On April 4, 2019, Amazon announced “that the Alexa Skills Kit now enables select Covered Entities and their Business Associates, subject to the U.S. Health Insurance Portability and Accountability Act of 1996 (HIPAA), to build Alexa skills that transmit and receive protected health information as part of an invite-only program” (Jiang, 2019). This initial bundle of Alexa skills includes functionality from across the healthcare industry with a unified purpose, to improve convenience for healthcare customers and providers. Entities involved in this launch that provide a wide array of services, ranging from appointment booking to prescription status and care instructions, are:
- “Express Scripts (a leading Pharmacy Services Organization): Members can check the status of a home delivery prescription and can request Alexa notifications when their prescription orders are shipped.
- Cigna Health Today (by Cigna, the global health service company): Eligible employees with one of Cigna's large national accounts can now manage their health improvement goals and increase opportunities for earning personalized wellness incentives.
- My Children's Enhanced Recovery After Surgery (ERAS) (by Boston Children's Hospital, a leading children's hospital): Parents and caregivers of children in the ERAS program at Boston Children's Hospital can provide their care teams updates on recovery progress and receive information regarding their post-op appointments.
- Swedish Health Connect (by Providence St. Joseph Health, a healthcare system with 51 hospitals across 7 states and 829 clinics): Customers can find an urgent care center near them and schedule a same-day appointment.
- Atrium Health (a healthcare system with more than 40 hospitals and 900 care locations throughout North and South Carolina and Georgia): Customers in North and South Carolina can find an urgent care location near them and schedule a same-day appointment.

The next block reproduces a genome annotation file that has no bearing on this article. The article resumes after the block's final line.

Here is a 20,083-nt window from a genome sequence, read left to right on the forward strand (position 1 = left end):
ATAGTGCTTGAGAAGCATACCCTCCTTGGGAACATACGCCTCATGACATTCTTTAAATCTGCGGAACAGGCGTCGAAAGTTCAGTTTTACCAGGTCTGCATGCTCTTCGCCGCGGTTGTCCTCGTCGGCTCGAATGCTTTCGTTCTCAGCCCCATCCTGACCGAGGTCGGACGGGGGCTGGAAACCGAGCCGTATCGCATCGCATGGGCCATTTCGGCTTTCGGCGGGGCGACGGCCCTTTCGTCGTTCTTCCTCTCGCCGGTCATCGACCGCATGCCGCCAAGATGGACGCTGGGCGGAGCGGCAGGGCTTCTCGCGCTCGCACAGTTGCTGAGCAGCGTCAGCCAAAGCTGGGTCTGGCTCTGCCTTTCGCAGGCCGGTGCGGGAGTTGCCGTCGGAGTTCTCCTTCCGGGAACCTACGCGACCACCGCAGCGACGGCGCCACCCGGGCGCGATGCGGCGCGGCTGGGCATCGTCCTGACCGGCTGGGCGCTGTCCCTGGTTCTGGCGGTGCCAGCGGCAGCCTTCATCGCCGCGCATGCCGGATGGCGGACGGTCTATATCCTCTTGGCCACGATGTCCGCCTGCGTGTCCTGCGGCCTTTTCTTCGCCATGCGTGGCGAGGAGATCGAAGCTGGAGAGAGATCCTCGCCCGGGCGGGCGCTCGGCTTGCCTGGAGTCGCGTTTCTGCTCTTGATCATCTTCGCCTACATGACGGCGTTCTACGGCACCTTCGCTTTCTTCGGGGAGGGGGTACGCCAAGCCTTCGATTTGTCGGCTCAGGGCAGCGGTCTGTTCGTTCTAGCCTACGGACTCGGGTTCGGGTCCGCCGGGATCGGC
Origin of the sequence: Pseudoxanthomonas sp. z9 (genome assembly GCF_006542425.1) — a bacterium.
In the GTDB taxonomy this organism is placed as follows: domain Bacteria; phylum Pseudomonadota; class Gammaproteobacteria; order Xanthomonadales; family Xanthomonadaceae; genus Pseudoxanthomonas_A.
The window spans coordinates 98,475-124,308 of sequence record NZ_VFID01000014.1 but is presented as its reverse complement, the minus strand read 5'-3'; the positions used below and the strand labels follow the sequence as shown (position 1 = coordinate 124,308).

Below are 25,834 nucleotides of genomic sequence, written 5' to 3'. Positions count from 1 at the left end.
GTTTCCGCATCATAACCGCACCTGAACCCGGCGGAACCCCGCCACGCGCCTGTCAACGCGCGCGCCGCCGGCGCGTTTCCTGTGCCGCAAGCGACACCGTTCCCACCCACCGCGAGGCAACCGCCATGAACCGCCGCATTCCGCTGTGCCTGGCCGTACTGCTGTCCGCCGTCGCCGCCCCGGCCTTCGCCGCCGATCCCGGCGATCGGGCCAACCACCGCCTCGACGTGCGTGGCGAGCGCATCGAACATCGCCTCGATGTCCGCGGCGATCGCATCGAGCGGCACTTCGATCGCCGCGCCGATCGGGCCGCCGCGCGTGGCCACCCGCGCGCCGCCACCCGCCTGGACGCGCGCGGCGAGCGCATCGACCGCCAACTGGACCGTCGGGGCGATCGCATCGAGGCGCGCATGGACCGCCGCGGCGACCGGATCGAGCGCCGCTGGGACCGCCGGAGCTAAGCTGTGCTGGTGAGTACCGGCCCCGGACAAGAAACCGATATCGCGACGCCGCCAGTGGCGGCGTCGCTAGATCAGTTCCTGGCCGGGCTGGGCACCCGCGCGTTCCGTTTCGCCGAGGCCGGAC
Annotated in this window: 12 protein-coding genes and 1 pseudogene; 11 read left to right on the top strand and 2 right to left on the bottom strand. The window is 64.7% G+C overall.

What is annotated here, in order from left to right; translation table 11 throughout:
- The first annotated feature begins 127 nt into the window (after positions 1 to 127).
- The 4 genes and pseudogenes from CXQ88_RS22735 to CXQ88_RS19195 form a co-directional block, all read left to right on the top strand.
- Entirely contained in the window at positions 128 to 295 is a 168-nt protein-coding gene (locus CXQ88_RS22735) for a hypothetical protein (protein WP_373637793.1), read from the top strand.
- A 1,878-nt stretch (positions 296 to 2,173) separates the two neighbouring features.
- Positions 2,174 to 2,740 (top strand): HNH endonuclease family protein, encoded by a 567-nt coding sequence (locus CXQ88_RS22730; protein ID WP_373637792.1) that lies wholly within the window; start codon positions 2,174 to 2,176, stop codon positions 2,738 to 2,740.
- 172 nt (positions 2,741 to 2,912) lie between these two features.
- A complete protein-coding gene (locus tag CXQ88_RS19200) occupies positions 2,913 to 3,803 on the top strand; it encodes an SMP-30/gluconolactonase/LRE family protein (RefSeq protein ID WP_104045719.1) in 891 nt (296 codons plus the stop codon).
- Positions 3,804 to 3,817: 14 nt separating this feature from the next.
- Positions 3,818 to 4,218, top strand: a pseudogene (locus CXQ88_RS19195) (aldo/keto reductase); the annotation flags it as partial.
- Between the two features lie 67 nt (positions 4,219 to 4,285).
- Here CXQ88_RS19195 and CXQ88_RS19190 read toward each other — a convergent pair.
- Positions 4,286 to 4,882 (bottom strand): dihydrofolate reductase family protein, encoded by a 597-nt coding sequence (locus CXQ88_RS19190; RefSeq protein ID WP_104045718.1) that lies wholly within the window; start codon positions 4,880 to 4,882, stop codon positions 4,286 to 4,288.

- Livongo (a leading consumer digital health company that creates new and different experiences for people with chronic conditions): Members can query their last blood sugar reading, blood sugar measurement trends, and receive insights and Health Nudges that are personalized to them” (Jiang, 2019).
A move like this is just the beginning of the move to voice access in healthcare, which was easy to predict once voice-powered technologies became commonplace in the U.S. home environment. According to the Harvard Business Review (HBR), “50% of all searches will be conducted by voice, and smart speakers are expected to reach 55% of U.S. households by 2022” (Small et al, 2018).
Some of the early healthcare applications that have been identified, beyond the obvious one of dictation, include:
- Patient and caregiver education and instruction
- Queries from clinicians in time-sensitive situations, like ICUs or EDs
- Voice-prompted checklists for validating important clinical procedures
- Healthcare decision assistance at home to expand access to care (Small et al, 2018).
The HBR article cites a survey of physicians about voice in healthcare, which found that only 16% of the respondents “stated they would not try voice” (Small et al, 2018). The remainder were open to the technology or were unfamiliar with how it would apply to care.
In conclusion, the HBR article mentions concerns with privacy, the difficulty of clear voice communication in a noisy environment, and access to Wi-Fi, while adding that “supporting clinician and patient decision-making as one of its greatest potentials” (Small et al, 2018). No one in healthcare, from providers to patients, should be surprised when the capability to ask your home smart speaker about your health becomes something we take for granted.
Jiang, R. (2019). Introducing New Alexa Healthcare Skills. Amazon Alexa, April 4, 2019. Retrieved at https://developer.amazon.com/blogs/alexa/post/ff33dbc7-6cf5-4db8-b203-99144a251a21/introducing-new-alexa-healthcare-skills.
Small, C., Nigrin, D., Churchwell, K, and Brownstein, J, (2018). What Will Health Care Look Like Once Smart Speakers Are Everywhere?
, Harvard Business Review. March 7, 2018. Retrieved at https://hbr.org/2018/03/what-will-health-care-look-like-once-smart-speakers-are-everywhere